October 29, 2010 5:37:38 pm
BlackBerry smartphone makers on Friday assured the government that it would provide “final solution” to legal interception to its BlackBerry Messenger (BBM) services by January 31 next year but chose to remain silent on its enterprise email facility.
A Home Ministry spokesman on Friday issued a statement that discussions were on between Canadian-manufacturer of the smartphone — Research In Motion (RIM) — with the government on the issue of providing access for lawful interception.
“RIM has set up an interim arrangement for lawful interception of BBM services and also assured the government that they will provide the final solution for the lawful interception of BBM services by January 31,2011,” the spokesman said adding accordingly,the BBM services will continue to be available.
The government had earlier extended the deadline to BlackBerry phone makers for providing a final solution by December 31 on giving access to security agencies to its popular messenger and enterprise services.
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The Government first extended the original August 31 deadline to October 31.
The decision to give some more time was taken by the Home Ministry after a meeting with representatives of RIM and the Ministry of Telecom,official sources said.
There are around one million BlackBerry subscribers in India.
According to the licensing conditions,service providers are liable to put in a mechanism allowing security agencies to intercept any conversation or message of any subscriber whenever required.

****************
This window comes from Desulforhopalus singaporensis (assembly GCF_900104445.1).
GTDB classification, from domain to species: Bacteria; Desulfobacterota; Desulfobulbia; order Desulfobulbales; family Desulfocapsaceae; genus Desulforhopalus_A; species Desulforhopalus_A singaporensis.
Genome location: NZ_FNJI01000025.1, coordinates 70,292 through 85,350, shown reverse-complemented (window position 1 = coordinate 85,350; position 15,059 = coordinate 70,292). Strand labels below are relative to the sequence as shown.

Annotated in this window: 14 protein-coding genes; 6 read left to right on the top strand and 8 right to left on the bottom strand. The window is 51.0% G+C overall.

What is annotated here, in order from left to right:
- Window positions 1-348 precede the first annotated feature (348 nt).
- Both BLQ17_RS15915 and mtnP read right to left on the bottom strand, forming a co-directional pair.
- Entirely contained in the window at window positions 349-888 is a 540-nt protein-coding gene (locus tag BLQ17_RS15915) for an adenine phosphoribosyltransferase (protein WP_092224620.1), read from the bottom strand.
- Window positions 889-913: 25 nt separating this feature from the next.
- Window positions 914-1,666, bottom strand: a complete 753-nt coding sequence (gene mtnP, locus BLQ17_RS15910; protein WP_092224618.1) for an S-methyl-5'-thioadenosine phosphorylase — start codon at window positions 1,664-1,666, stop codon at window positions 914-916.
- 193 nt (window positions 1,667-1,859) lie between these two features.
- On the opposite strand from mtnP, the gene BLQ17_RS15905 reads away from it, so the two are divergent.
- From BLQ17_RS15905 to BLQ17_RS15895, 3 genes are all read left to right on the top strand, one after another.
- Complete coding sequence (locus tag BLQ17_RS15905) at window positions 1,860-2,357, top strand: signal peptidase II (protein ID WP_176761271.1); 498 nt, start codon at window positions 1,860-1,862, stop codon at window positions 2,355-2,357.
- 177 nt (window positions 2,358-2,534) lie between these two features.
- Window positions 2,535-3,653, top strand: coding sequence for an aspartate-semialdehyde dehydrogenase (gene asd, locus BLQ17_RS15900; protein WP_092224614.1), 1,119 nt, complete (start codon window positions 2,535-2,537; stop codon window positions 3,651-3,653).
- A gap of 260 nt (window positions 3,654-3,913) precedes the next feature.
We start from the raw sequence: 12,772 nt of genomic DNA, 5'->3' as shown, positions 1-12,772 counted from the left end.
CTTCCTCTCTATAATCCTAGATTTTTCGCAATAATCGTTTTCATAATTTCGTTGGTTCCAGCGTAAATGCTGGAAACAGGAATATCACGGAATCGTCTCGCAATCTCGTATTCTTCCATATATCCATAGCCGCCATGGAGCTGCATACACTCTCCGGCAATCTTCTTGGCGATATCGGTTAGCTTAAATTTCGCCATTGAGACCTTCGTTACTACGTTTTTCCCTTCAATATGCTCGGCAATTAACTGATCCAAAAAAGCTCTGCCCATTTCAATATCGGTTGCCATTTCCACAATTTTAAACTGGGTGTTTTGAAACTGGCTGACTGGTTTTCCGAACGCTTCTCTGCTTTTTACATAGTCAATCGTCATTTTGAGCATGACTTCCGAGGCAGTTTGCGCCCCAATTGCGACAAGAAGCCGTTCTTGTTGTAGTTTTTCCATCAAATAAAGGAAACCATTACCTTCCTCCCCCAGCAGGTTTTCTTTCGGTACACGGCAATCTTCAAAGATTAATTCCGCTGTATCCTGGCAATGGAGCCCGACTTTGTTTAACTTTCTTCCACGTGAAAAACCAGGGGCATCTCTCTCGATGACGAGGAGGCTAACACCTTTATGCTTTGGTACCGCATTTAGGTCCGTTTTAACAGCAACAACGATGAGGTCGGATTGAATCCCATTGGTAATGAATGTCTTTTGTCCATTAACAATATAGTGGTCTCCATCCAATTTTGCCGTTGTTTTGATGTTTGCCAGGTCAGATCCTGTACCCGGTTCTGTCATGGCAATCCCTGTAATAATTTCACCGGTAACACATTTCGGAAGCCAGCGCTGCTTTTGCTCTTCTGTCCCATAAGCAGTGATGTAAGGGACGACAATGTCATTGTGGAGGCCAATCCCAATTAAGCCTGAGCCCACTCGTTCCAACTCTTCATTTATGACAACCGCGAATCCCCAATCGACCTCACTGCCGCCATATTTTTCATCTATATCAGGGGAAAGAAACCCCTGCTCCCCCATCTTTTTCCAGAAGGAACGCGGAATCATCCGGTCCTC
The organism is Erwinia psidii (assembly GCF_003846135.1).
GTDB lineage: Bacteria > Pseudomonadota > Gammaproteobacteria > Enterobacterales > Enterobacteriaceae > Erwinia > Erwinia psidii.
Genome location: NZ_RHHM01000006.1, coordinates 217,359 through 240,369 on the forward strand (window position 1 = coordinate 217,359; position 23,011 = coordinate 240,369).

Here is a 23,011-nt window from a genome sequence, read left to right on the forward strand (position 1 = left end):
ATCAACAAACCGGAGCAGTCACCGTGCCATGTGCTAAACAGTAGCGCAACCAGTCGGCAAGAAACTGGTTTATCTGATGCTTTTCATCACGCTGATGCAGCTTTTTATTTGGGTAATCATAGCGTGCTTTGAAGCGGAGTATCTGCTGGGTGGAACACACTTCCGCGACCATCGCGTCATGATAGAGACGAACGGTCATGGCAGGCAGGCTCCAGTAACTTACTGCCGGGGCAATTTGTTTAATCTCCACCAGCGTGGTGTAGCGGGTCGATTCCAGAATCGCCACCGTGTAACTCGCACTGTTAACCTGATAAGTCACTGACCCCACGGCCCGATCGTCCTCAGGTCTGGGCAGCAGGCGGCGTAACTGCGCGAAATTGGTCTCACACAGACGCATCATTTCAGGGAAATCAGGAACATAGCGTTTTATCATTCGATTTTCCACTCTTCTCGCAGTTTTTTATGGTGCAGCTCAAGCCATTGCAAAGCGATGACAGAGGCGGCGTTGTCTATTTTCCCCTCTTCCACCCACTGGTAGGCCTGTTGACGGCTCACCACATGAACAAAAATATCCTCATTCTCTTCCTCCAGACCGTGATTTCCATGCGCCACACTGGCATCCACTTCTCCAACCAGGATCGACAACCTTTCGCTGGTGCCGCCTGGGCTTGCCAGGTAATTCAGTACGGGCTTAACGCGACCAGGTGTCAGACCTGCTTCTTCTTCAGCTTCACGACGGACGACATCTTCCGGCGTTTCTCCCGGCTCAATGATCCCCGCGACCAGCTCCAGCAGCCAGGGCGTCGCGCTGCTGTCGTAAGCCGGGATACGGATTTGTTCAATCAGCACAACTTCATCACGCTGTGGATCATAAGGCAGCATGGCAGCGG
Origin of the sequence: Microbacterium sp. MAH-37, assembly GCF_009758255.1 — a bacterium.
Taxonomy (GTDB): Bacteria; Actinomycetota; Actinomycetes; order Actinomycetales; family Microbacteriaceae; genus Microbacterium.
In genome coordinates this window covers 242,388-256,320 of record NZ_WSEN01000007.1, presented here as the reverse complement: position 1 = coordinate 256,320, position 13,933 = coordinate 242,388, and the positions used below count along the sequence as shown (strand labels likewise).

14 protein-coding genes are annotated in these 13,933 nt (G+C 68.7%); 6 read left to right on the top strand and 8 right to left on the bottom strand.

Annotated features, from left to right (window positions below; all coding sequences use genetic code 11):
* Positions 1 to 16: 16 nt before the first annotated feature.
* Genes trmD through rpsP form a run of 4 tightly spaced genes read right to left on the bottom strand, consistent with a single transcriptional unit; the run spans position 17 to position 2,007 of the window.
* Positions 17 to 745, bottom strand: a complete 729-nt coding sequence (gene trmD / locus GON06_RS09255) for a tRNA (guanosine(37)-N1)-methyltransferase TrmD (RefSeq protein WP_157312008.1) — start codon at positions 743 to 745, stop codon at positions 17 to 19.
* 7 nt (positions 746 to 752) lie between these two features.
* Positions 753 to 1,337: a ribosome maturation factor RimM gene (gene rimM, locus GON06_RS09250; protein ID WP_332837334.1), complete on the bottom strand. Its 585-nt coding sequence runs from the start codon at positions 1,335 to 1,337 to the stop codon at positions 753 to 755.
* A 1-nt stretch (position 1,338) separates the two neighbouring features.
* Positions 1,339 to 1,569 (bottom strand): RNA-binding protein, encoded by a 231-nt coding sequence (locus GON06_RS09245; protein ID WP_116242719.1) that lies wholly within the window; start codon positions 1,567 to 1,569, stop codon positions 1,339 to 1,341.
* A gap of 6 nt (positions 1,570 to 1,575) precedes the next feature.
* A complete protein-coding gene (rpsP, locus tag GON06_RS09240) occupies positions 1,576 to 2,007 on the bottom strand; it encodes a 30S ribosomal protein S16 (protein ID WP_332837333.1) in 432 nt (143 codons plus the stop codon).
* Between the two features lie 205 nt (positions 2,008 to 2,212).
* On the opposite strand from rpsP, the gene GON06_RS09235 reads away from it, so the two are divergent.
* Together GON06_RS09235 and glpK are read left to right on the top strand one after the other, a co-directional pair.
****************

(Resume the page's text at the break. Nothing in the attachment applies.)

The smart phone makers have,however,informed the government that they could not provide any technology on intercepting the BlackBerry Enterprise Service (BES),which has also been under constant watch of the security agencies,the sources said.
The government has asked technical committees of Department of Telecom and National Technical Research Organisations to give their suggestions on the BES before a decision could be taken,they said.
As of now,voicemail,SMS and BlackBerry Internet Services have been made available to law enforcement agencies.
BlackBerry had earlier written a letter to the Cabinet Secretary K M Chandrasekar cautioning the government that any ban of their core services will be counterproductive and futile and instead suggested that a joint consultative forum be formed to evolve procedures to intercept these services.
“Singling out products like BES in the present instance and imposing ban on such services would be futile and counterproductive,” Vice President of RIM Robert E Crow had said in the letter sent in September this year.
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